Knowledge and impressions regarding the concept of mutation among Japanese university students

Noriko Ando, Y. Saito, K. Takemura, F. Takada, Y. Iwamitsu

Research output: Contribution to journalArticle

2 Citations (Scopus)

Abstract

Although the term mutation is frequently used in genetic counseling, it may carry negative connotations and create misunderstanding. Our objective was to investigate the relationship between the impressions regarding three Japanese terms mutation of gene, change of gene, and lesion of gene as well as to investigate the depth of understanding regarding mutation. A total of 175 university students and auditing students were included and responded to two questionnaires that were Impressions regarding the term in the semantic differential method and Knowledge about the concept of mutation. In factor analysis, three factors (Value, Change Rate, and Intention) were extracted. Participants were divided into three groups depending on their knowledge, and a two-way analysis of variance (Term × Knowledge Group) was conducted on the factor score for each. Results showed that the main effect of the 'Term' was significant for the Value Factor and that interaction was significant for the Change Rate Factor, and that the main effect of Knowledge Group was significant for the Intention Factor. The findings suggest that healthcare professionals should demonstrate an awareness of varying impressions of the different terms used to refer to the identical concepts of mutation. This is of particular importance when communicating with patients and their families.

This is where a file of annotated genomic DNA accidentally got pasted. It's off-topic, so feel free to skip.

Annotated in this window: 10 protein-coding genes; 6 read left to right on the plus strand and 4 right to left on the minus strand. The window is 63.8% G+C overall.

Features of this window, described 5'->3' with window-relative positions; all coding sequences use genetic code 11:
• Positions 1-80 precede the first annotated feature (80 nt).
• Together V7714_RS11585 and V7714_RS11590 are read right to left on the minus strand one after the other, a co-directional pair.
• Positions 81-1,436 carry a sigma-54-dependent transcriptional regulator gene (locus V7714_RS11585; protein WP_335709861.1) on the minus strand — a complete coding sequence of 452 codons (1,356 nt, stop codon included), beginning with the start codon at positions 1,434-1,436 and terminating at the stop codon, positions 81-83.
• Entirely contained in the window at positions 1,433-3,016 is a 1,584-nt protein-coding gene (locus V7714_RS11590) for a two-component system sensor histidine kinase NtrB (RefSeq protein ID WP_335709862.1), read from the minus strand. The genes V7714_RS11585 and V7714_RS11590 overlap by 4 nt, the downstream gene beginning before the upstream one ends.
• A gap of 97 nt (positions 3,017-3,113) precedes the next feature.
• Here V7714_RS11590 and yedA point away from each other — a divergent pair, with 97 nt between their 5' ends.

Original languageEnglish
Pages (from-to)75-81
Number of pages7
JournalClinical Genetics
Volume74
Issue number1
DOIs
Publication statusPublished - 2008 Jul 1

Keywords

  • Education
  • Genetic counseling
  • Health communication
  • Knowledge
  • Mutation
  • Public understanding of science

ASJC Scopus subject areas

  • Genetics
  • Genetics(clinical)

Fingerprint Dive into the research topics of 'Knowledge and impressions regarding the concept of mutation among Japanese university students'. Together they form a unique fingerprint.

  • Cite this